The film suggests one further perspective. Diva's images are exquisite, perfect . . . every one of them. They are invariably composed and lit as though they were paintings to be savored individually. We would surfeit on this diet, but the movie has a habit of throwing away its beau­tiful pictures. There are too many to be retained or appreciated. Some are irrelevant. Even when they aren't irrelevant, it is the nature of cinema that the projector just keeps turning. The diva, in other words, had a good point when she suggested that art must be relinquished, that it cannot be possessed. This is true especially of arts that exist in a temporal succession, like movies and music. The difference between a movie mechanically reproduced and a live performance of an aria is not that the aria magically, mystically dissolves whereas the movie can be hoarded. Both are fleeting, only the movie's fleetingness can be re-experienced. If we finally identify Hawkins with her character, we do so in part because we understand that film has it both ways.

Diva does quite a bit of aesthetic thinking without straining too hard. The same can be said for the recent Giovanni and Traviata. Rolf Liebermann, who directs the Paris Opera and who started the Giovanni project on its way, has commented: "I no longer believe in operas on film. I do still believe in films of opera." Losey's Giovanni and Zeffirelli's Traviata are both films of opera: both use the resources of cinema to recreate and redefine what happens in a live production of an opera—or for that matter, on a phonograph record of it. Most experienced operagoers will react to this accomplishment with the same kind of doubletake as the viewer who sees the diva hear herself. Once again mechanical reproduction and actual performance intertwine in a complex manner, producing an elusive but powerful experience.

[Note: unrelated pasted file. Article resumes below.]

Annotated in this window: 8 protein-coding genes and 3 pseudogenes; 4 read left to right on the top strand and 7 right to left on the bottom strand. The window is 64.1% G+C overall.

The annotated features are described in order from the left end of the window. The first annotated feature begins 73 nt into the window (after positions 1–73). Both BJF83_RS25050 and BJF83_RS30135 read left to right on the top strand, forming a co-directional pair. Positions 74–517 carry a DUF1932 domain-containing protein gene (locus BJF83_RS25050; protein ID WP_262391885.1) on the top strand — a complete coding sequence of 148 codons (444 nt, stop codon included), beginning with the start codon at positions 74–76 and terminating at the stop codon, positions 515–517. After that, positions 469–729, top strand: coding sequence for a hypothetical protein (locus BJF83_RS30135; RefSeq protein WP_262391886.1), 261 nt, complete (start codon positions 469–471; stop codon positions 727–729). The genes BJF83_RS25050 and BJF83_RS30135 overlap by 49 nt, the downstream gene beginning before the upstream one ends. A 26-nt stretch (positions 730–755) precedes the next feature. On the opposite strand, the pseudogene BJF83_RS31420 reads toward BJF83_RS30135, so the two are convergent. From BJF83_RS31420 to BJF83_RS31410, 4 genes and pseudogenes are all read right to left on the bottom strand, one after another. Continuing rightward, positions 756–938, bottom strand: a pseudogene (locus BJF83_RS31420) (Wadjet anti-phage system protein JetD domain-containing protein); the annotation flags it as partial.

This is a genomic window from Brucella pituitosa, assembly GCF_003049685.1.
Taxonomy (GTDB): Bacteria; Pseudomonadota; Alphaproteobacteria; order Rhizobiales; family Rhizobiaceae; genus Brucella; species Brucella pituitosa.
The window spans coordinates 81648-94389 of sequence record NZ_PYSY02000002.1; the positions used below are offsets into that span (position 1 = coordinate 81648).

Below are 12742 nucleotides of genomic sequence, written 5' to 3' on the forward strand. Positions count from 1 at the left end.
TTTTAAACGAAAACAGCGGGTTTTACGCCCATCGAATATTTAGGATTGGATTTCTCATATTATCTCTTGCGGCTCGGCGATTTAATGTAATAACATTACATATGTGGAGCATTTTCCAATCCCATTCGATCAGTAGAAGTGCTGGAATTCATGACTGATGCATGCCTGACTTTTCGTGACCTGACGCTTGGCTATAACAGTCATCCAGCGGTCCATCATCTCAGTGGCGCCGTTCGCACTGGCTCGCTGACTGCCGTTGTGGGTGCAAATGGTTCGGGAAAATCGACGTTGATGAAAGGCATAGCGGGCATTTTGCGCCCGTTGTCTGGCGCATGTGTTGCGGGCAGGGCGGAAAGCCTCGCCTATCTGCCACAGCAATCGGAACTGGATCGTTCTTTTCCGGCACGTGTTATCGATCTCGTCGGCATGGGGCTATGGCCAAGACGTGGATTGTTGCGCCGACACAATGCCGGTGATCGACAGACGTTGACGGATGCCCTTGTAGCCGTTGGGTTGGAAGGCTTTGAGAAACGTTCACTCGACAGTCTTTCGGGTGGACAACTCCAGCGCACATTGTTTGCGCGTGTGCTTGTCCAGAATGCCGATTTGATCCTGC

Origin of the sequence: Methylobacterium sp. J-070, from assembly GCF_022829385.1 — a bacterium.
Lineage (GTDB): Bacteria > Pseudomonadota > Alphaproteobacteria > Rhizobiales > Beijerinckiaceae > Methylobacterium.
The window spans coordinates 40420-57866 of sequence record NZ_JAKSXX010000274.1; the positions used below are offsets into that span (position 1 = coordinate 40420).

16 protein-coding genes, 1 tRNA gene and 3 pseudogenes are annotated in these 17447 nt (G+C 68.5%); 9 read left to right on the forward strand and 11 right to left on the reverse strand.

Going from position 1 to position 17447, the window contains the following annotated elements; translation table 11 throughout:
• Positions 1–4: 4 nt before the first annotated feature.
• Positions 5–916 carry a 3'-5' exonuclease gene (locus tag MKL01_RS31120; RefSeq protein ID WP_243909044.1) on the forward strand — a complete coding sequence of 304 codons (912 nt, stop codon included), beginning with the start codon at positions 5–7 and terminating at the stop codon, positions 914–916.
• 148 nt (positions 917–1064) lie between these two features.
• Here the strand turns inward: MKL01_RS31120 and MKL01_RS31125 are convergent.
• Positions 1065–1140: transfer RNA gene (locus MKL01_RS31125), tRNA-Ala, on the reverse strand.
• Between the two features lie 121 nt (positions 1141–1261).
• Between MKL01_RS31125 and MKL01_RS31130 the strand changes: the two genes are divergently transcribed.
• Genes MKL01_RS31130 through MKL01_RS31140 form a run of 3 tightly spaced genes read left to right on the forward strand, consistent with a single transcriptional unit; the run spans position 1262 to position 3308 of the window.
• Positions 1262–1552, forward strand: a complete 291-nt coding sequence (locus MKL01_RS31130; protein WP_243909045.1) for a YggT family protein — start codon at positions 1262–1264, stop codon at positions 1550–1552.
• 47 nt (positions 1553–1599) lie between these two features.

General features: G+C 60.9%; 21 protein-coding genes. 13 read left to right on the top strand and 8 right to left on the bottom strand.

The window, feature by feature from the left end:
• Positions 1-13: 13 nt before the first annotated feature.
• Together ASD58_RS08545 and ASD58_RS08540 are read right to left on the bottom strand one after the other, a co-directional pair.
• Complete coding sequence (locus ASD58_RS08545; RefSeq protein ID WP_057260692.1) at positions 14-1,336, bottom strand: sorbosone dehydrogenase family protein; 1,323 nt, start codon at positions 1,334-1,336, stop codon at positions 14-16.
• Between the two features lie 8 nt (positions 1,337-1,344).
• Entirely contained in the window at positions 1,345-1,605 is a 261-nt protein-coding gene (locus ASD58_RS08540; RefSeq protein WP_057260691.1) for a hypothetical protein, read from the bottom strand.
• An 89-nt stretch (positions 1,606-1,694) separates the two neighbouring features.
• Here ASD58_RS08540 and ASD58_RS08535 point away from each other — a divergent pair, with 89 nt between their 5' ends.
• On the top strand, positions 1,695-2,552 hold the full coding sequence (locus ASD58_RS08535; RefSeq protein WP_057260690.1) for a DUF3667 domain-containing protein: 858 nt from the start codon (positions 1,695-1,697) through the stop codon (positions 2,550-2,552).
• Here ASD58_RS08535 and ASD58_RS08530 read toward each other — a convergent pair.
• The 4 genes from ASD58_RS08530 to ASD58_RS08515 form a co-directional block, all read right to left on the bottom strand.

Before attempting any closer evaluation, I will look at a single scene from each film. My description will not be as full as I could wish. Where two forms, film and opera, are so gracefully made to reconfirm and reinforce each other, only a shot by shot and a corresponding bar by bar analysis would suffice. My more modest aim is to remind the viewer and hearer of a particular experience, or else to prepare him for it.

The third number in Giovanni is a trio sung by the Don, his servant Leporello, and Donna Elvira, whom he has seduced. Donna Elvira announces that she is looking for the monster who has deceived her and would tear out his heart could she find him. The Don and Leporello accost her without knowing who she is; she recognizes them before they recognize her. Like the work from which it comes, this scene contains both serious and absurd elements. The absurdity of the situation is evident, with the Don thinking he is about to add a new conquest to his list, but the severe passion of Donna Elvira's complaint prevents the scene from having a comic impact only.